As usual, the most esteemed foreign release was not even nominated for an Oscar, though it did not lack for notoriety. Blue is the Warmest Color (MC-88, FC #12, IW #8, NFX) is best known for its explicit lesbian sex scenes, and would probably be better with them cut, given the three-hour running time, but Abdellatif Kechiche has plenty of other stuff to offer in his follow-up to The Secret of the Grain. This film has an intimacy that goes well beyond sex, as we follow Adèle Exarchopoulos as a character named Adèle in tight, constant close-up, registering every change of color or expression on her face, from a schoolgirl who develops a tortured passion for an older art student, into a teacher of young children trying to put her life back together after their break-up. It’s a rich emotional experience, and your heart goes out to Adèle as hers breaks.
Turning to films rated among the top fifty of 2013 in critical polls, I’ll start with two I personally would rank higher, and then go on to five I’d rank lower.
I expect to like any film by Nicole Holofcener, but Enough Said (MC-79, IW #47, NFX) surprised me with delight. It’s honest and funny about romantic relationships in a way rarely seen this side of Eric Rohmer. Julia Louis-Dreyfus is a divorced LA masseuse who meets a possible mate (James Gandolfini, in one of his last roles) and a new best friend (Catherine Keener) at the same party, but later finds out they know each other, and keeps the secret from both. Meanwhile each of them has a daughter about to go to college. The slight but significant story follows each character with wit and empathy, and offers a steady stream of sparkling dialogue.
Short Term 12 (MC-82, FC #47, IW #16, NFX) is set in a foster care facility, and clearly bears the fruit of direct observation from writer/director Destin Cretton. Based on his previous short film, which had a male protagonist, this film revolves around Brie Larson, who may prove a star with real gravitational pull. She certainly holds this group of kids, and this film, together. The character’s name is Grace and she displays plenty of it, in a modest, understated way, as she supervises the facility. Clearly subject to some neglect and abuse in her own childhood, she is adept at caring for her charges and dealing with her fellow staff members, with one of whom she’s romantically involved. Potentially grim, with sad stories of damaged children, this film celebrates small steps and glimmers of hope, with humor and heart.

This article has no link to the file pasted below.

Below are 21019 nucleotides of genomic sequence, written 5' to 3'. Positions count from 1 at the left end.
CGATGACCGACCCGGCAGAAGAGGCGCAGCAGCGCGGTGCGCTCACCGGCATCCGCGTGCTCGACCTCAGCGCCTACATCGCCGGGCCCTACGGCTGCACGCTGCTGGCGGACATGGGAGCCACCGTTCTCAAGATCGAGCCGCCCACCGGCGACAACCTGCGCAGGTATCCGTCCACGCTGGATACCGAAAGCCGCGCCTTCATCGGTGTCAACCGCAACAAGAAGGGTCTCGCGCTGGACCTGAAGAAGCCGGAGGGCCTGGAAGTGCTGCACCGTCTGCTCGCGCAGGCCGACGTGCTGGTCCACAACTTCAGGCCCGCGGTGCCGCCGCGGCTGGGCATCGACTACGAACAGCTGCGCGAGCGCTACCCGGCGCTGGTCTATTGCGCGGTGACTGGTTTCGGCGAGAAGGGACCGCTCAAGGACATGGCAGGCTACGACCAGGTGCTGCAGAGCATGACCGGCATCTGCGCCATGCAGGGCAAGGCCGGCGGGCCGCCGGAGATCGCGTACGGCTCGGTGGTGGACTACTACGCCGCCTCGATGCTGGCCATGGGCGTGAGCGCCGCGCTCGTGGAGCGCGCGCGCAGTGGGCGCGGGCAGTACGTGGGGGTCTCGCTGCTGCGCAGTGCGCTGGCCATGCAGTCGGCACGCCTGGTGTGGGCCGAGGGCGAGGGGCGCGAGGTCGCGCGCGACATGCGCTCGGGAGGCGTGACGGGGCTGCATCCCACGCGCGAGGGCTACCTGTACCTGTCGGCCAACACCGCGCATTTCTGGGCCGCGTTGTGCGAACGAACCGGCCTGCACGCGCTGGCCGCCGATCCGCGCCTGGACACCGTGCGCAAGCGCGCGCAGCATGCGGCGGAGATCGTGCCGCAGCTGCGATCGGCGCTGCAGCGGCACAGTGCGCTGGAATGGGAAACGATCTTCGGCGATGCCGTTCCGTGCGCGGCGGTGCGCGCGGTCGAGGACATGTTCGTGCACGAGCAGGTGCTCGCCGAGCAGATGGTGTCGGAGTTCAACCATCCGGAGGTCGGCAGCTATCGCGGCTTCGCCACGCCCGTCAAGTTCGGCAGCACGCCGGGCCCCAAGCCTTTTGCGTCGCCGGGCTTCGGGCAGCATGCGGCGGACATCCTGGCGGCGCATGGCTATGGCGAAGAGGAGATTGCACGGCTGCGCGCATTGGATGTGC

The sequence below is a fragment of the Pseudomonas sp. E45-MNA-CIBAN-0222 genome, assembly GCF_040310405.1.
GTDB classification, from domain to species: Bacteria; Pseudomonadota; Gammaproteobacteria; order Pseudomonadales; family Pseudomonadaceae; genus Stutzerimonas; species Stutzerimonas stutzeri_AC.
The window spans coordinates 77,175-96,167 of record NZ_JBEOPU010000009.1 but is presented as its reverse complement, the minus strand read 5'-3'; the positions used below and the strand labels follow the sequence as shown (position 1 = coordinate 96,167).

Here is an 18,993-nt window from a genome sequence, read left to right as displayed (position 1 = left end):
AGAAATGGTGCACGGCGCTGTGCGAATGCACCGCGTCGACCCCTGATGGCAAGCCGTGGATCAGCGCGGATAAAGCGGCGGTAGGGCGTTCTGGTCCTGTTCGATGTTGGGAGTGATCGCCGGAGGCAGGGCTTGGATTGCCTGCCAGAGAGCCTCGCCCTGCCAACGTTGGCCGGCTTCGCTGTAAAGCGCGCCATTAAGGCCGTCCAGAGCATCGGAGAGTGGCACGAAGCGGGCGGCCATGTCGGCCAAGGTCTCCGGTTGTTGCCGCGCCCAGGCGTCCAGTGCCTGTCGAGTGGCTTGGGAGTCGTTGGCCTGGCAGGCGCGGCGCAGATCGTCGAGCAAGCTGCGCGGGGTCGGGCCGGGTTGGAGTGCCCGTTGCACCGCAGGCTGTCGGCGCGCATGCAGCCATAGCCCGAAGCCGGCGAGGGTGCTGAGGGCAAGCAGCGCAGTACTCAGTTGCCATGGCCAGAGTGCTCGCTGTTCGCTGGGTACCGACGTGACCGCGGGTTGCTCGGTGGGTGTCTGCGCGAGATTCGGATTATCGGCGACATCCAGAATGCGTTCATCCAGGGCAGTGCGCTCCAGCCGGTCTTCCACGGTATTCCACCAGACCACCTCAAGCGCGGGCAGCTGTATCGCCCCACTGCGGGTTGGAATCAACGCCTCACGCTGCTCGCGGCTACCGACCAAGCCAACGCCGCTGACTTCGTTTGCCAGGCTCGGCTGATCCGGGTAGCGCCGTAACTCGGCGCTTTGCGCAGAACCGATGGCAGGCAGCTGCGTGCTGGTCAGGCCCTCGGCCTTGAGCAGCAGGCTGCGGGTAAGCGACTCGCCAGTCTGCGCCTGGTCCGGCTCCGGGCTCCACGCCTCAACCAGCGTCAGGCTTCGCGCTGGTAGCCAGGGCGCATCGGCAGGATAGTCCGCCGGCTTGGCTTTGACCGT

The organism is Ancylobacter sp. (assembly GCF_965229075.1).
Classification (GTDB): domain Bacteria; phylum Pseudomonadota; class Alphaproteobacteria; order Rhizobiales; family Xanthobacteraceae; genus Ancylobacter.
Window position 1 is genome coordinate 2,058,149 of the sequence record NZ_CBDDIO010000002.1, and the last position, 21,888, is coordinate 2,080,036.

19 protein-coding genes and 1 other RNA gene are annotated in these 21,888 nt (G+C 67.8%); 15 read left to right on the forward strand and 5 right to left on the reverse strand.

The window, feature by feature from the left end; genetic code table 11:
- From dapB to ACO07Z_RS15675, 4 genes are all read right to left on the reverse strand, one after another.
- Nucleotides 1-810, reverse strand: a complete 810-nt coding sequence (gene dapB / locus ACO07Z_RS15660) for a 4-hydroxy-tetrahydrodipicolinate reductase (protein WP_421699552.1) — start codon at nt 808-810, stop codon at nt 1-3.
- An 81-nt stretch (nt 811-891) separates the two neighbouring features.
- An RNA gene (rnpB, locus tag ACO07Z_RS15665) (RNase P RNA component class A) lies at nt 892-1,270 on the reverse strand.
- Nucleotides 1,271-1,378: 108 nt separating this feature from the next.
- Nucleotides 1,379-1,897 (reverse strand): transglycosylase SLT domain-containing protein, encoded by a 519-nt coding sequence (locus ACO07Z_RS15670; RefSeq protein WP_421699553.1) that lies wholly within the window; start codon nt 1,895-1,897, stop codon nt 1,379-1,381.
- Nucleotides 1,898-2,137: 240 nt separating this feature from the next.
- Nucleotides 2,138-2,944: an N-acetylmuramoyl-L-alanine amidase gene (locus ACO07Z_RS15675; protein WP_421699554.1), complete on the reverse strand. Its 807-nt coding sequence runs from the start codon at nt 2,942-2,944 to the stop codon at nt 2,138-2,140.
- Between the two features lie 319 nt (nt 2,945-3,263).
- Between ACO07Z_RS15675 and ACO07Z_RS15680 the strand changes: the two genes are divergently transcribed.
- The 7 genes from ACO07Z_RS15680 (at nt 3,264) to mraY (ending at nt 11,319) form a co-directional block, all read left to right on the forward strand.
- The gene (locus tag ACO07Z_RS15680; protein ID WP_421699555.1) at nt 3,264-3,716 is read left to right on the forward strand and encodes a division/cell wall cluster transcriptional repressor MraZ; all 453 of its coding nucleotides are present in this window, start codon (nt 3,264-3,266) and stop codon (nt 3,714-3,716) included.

As for films that worked better for some other people than they did for me, I’ll start with Upstream Color (MC-81, FC #10, IW #9, NFX), a freaky sci-fi-ish thriller/romance/something by one-man-band Shane Carruth. I was content to let some of the spectacle wash over me, but I didn’t care enough to try to figure out the enigma.
In Frances Ha (MC-82, FC #9, IW #10, NFX), Noah Baumbach and Greta Gerwig get to play out their mutual attraction through a scrim of early French New Wave visuals and music. Like the 20-something title character, footloose and at loose ends in NYC, this film is endearing up to a point, and then it’s a little much, or not enough.
Large claims are made for another small film, which had its moments, but made no strong impact on me – Jem Cohen’s Museum Hours (MC-83, FC #11, IW #20, NFX) tracks the passing connection between two lonely middle-aged people, a Canadian woman in Vienna to watch over a cousin in a coma, and a guard at the Kunsthistorisches Museum, where she idles away the waiting hours. The pair are appealing enough, but the proceedings are so low-key that the most exciting thing in the film is a gallery lecture on Bruegel. Nonetheless, I would definitely consider showing this at the Clark, if I ever wind up showing anything at all.
Wong Kar Wai’s The Grandmaster (MC-72, FC#20, IW #33, NFX) is a splendid visual spectacle, with Oscar-nominated cinematography by Philippe Le Sourd, and serious about the philosophy of martial arts, while delivering all the outlandish kicks and jabs that the genre demands. But it’s an insider’s film that leaves me on the outside.
Some people keep announcing Woody Allen has made his best film in years, and I keep feeling that I don’t care whether I ever see another Woody Allen film. Blue Jasmine (MC-78, FC #25, IW #27, NFX) is worth viewing for Cate Blanchett in full-diva mode, as someone like Mrs. Madoff after the fall, but not much else held my attention or earned my appreciation.
Of other highly ranked films, I’ve already expressed my love for Polley’s Stories We Tell (FC #16, IW #12), my admiration for Bujalski’s Computer Chess (FC #8, IW #18), and my ambivalence about Malick’s To the Wonder (FC #31, IW #23). After the jump, I will comment on two good indies about run-ins between the police and African-Americans, three films from the Middle East, four teen comedies, two made for viewers mad about Mads, two about intellectuals and two about artists, and three foreign films titled with a woman’s first name.